Regulation

In the 1970s you could buy a hippy-ish poster of a bird flying towards a lurid sunset, with the maxim: “If you love something, set it free: if it comes back to you, it’s yours; if it doesn’t, it was never meant to be.” I assumed the slogan had expired along with a taste for joss sticks and tie-dye T-shirts. I am amazed to find it has instead become a formal human resources policy.

John Gapper

The global system for taxing multinational companies is broken, but no country wants to alter it too radically for fear of making it worse. That was my impression after hearing international tax experts gathered in Oxford this week to discuss reform.

Reform of corporate taxation has been thrust onto the political agenda in Europe and by controversy over the tax policies of companies such as Google and Starbucks. The ease with which they can shift intellectual property and royalty payments to low tax regimes has outraged politicians on both sides of the Atlantic.

The attempt by Pfizer to turn itself into a UK company for tax purposes by acquiring AstraZeneca has also drawn attention to the use of “tax inversion” by US companies. They want to use the cash piles held overseas to make acquisitions that allow them to change corporate nationality and reduce their taxes.

But while most countries agree that the system of global taxation in place since the 1920s is flawed, there was no consensus at the conference held by the Oxford University Centre for Business Taxation on how to fix it. Instead, most prefer to play defence. Read more

Presumably, although he denies it, Brady Dougan considered resigning as chief executive of Credit Suisse this week when it became the first global financial institution since Crédit Lyonnais in 2003 to plead guilty to criminal felony in the US. In any case, he stayed.

Perhaps the European Court of Justice wants to equal the US Supreme Court in a display of poor judgment. That might explain why it ruled this week that a 19-year-old directive means Google must remove some search results that people do not like.

Andrew Hill

Apparently size matters in assessing business culture. The latest Populus opinion poll for the FT says 61 per cent of British voters want the party that wins the next election to be tougher on “big business”.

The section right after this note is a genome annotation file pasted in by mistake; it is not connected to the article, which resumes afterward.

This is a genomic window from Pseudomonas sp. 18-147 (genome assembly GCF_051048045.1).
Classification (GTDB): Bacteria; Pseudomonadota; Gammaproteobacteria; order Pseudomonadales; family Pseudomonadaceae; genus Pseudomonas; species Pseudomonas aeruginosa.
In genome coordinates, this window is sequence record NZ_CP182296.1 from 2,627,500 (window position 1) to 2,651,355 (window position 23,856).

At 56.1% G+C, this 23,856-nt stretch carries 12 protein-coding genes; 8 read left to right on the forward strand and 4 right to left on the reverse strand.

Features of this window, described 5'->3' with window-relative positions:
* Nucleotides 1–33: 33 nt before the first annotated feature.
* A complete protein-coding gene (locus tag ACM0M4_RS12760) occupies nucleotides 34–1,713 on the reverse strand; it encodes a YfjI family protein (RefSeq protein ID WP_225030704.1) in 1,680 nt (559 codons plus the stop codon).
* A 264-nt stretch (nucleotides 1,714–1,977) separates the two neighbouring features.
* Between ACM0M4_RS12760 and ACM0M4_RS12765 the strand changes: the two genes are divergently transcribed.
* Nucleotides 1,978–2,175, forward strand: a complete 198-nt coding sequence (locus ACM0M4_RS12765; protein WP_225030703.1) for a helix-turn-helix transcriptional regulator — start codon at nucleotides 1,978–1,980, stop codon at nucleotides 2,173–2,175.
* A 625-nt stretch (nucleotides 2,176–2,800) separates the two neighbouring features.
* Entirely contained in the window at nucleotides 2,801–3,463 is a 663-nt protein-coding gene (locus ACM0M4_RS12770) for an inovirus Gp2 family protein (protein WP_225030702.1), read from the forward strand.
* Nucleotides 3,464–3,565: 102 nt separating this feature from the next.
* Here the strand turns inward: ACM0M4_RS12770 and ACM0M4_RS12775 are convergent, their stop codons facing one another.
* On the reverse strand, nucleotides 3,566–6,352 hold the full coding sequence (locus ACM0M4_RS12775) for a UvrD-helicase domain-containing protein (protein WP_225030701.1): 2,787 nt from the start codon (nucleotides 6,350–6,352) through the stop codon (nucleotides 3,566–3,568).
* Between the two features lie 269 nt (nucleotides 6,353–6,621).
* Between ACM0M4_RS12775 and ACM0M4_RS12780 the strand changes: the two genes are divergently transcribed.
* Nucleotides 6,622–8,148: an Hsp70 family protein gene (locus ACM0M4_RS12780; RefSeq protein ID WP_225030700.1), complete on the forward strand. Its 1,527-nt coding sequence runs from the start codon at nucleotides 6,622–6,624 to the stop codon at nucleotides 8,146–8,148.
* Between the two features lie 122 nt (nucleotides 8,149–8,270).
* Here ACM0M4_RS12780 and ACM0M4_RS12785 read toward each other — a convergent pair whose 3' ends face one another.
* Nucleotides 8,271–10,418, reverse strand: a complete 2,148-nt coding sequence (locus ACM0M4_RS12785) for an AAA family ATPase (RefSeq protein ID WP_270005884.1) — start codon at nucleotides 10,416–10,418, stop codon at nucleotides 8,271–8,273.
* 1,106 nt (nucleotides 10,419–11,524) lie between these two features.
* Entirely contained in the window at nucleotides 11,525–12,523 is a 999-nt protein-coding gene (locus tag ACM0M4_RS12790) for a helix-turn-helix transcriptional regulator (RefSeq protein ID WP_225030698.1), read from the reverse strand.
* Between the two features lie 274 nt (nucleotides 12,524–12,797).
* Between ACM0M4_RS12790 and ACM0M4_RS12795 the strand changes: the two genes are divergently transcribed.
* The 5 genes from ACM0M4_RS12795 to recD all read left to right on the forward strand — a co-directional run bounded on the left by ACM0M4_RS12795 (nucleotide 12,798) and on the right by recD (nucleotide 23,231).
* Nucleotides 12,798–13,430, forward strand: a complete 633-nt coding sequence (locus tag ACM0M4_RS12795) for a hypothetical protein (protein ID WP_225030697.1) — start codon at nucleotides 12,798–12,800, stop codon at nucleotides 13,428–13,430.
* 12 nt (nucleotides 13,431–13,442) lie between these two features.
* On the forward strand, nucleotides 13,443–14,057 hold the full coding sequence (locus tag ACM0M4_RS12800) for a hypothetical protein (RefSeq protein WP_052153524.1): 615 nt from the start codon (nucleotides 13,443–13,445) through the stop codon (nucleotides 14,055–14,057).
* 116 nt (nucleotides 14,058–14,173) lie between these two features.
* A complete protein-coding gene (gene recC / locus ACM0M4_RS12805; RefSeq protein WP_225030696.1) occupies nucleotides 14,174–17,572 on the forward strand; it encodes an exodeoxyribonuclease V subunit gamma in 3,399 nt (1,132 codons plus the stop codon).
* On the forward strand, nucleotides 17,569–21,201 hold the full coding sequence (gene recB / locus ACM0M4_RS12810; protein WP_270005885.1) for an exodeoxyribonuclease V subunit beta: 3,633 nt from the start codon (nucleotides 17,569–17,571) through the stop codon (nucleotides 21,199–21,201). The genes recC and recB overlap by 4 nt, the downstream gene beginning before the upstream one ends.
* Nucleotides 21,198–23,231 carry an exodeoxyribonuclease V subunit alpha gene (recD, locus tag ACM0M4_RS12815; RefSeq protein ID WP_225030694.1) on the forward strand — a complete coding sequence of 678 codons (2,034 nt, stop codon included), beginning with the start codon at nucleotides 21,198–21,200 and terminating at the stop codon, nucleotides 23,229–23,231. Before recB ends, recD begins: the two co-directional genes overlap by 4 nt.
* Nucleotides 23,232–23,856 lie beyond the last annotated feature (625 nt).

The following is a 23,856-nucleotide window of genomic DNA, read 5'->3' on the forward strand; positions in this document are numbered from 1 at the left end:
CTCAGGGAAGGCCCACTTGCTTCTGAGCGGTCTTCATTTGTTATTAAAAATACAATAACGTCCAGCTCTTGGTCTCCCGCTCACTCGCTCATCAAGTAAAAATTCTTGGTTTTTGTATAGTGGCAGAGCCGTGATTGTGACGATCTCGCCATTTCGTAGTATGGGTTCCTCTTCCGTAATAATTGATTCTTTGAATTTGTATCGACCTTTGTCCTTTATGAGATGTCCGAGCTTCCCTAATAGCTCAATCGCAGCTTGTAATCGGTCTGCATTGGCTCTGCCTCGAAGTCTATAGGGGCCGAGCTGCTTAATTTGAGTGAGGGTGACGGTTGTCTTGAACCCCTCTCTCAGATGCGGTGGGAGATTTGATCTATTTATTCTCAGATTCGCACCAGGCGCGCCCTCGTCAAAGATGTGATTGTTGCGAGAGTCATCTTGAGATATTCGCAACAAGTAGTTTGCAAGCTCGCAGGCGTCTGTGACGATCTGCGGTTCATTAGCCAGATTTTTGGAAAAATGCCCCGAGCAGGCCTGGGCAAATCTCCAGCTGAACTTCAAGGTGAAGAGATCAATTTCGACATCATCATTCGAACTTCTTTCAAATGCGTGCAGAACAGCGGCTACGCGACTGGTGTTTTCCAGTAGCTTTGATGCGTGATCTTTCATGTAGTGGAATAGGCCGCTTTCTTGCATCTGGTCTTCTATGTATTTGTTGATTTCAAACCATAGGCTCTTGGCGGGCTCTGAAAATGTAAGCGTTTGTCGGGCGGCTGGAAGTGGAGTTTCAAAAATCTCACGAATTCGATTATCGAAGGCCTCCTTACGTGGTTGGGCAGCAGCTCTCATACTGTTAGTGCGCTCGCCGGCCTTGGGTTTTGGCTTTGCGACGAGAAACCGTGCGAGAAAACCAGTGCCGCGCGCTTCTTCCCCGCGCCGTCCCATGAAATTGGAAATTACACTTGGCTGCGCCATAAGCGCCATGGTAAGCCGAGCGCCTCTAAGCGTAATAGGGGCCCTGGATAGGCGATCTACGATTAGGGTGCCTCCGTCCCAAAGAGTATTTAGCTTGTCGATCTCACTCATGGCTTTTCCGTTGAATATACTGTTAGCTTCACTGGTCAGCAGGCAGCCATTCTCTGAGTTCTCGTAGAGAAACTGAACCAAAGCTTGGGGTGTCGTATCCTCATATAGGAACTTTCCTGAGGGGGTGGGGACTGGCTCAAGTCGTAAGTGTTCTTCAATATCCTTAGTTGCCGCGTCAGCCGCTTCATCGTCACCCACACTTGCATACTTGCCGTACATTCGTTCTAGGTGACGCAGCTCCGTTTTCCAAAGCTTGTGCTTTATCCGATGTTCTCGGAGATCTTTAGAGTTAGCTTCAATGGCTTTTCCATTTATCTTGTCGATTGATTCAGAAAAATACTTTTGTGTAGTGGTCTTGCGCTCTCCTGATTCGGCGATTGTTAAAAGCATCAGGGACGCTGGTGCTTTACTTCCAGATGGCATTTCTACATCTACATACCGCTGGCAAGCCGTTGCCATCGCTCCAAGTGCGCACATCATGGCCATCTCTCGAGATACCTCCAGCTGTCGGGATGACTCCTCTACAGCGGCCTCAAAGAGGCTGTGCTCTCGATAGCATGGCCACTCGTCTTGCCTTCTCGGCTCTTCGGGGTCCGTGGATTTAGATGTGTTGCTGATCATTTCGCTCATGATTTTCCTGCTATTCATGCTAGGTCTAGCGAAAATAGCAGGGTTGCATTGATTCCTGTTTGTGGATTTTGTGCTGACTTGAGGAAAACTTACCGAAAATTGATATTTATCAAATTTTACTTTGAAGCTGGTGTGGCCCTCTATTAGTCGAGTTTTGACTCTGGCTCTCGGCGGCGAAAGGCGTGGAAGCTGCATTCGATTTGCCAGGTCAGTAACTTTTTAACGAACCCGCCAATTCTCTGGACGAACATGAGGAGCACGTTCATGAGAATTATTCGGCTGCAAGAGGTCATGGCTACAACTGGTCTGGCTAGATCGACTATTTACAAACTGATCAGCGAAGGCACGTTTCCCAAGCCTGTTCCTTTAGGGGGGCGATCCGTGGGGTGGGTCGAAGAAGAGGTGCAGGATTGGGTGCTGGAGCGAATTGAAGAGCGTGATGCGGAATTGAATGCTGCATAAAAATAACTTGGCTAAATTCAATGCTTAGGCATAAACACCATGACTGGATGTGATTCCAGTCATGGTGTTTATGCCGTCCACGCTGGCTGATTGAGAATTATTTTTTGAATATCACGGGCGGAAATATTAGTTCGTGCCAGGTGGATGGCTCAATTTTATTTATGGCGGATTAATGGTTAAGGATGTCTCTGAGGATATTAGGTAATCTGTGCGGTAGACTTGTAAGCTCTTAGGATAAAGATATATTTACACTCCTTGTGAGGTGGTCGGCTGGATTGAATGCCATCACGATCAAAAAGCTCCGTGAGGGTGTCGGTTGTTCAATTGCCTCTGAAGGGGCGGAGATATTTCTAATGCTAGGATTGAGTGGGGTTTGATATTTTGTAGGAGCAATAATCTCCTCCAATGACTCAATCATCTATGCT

This result raises all sorts of questions – and not only for the political parties, which appear to be drawing up the battle-lines over how to treat business. With British elections one year away, it underlines, for example, that companies need to recalibrate their strategies to deal with political risk on the home front. It also makes me wonder how British people, let alone their elected representatives, define “big business”. Read more

Denigrate, imitate, eliminate are the three steps that incumbents typically take to see off challengers using an unconventional business model. But there is a fourth – regulate.

Tom Perkins, the Silicon Valley venture capitalist, made a terrible mistake by comparing criticism of rich Americans – the “1 per cent” – to the Kristallnacht attack on Jews in Germany in 1938. Mr Perkins, co-founder of Kleiner Perkins Caufield Byers, has since apologised.

Andrew Hill

“Fashionable management school theory appears to have lent undeserved credibility to some chaotic systems.”

This line leapt out from the 571-page UK parliamentary review of banking published on Wednesday. It’s in the conclusion to the passage criticising the way in which banks applied the “three lines of defence” risk control framework – line managers, risk controllers and compliance staff, and internal audit. Read more